Nobel Laureate Robert Lucas, who developed and applied the hypothesis of rational expectations and transformed traditional macroeconomic analysis.

Meteorologist Carl-Gustaf Rossby, who discovered the atmosphere’s jet stream.

Nobel Laureate Robert Fogel, who applied economics and statistics to the analysis of history.

John Hope Franklin, the nation’s leading scholar of African-American history, whose work changed the way American history is studied and taught.

James Henry Breasted, who established the Oriental Institute, a pioneer institution in the study and exploration of the ancient Near East.

Willard Libby, who developed Carbon-14 dating and revolutionized archaeology.

Nobel Laureate Enrico Fermi and his colleagues, who conducted the first controlled, self-sustaining, nuclear chain reaction on Dec. 2, 1942, and initiated the modern nuclear age.

Nathaniel Kleitman, who identified REM sleep, the stage when most dreaming occurs.

Nobel Laureate Dr. Charles B. Huggins, who pioneered hormonal treatment of prostate and breast cancers.

John Dewey, whose theories of education stressed the need to relate teaching methods to children’s experiences. Dewey established the University of Chicago Laboratory Schools in 1896.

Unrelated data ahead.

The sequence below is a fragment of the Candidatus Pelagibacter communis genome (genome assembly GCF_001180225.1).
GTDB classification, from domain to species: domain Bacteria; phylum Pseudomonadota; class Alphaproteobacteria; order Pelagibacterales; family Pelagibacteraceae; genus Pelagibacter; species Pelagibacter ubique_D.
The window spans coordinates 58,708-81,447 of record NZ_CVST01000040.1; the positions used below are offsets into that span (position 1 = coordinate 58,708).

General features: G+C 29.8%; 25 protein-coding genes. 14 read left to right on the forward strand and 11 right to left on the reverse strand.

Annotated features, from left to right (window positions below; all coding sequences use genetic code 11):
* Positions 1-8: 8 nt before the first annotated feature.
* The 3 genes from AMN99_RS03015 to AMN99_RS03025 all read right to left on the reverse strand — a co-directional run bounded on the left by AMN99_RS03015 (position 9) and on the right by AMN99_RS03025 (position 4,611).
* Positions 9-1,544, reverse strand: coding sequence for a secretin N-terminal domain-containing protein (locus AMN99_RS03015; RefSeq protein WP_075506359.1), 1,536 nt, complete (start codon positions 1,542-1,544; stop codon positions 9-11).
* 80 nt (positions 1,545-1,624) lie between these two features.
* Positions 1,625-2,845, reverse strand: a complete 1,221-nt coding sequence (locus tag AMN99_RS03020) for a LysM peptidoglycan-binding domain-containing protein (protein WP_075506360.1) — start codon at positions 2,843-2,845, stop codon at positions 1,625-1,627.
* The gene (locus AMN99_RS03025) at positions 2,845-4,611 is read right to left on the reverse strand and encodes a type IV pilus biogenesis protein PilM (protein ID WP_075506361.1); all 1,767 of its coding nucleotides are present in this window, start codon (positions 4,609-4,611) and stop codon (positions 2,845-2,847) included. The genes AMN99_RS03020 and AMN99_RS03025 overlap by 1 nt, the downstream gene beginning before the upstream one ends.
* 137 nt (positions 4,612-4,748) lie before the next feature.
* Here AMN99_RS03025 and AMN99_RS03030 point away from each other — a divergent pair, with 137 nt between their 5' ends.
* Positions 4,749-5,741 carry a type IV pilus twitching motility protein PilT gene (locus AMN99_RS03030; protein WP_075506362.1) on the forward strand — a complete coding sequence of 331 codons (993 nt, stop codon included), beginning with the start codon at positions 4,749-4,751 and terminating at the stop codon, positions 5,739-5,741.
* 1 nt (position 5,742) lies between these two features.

Nobel Laureate Theodore Schultz, who showed the relationship between education and economic development.
Meteorologist Tetsuya “Ted” Fujita, who devised the Fujita Tornado Scale, or F-scale, the internationally accepted standard for measuring tornado severity.

Nobel Laureate Merton Miller, who assessed the use of debt as a source of corporate capital.

Dr. Howard Ricketts, who showed that Rocky Mountain Spotted Fever is caused by an unusual microbe spread by ticks.

The University of Chicago was founded in 1890 by the American Baptist Education Society and oil magnate John D. Rockefeller, who later described the University of Chicago as “the best investment I ever made.” The land for the new university, in the recently annexed suburb of Hyde Park, was donated by Marshall Field, owner of the Chicago department store that bears his name.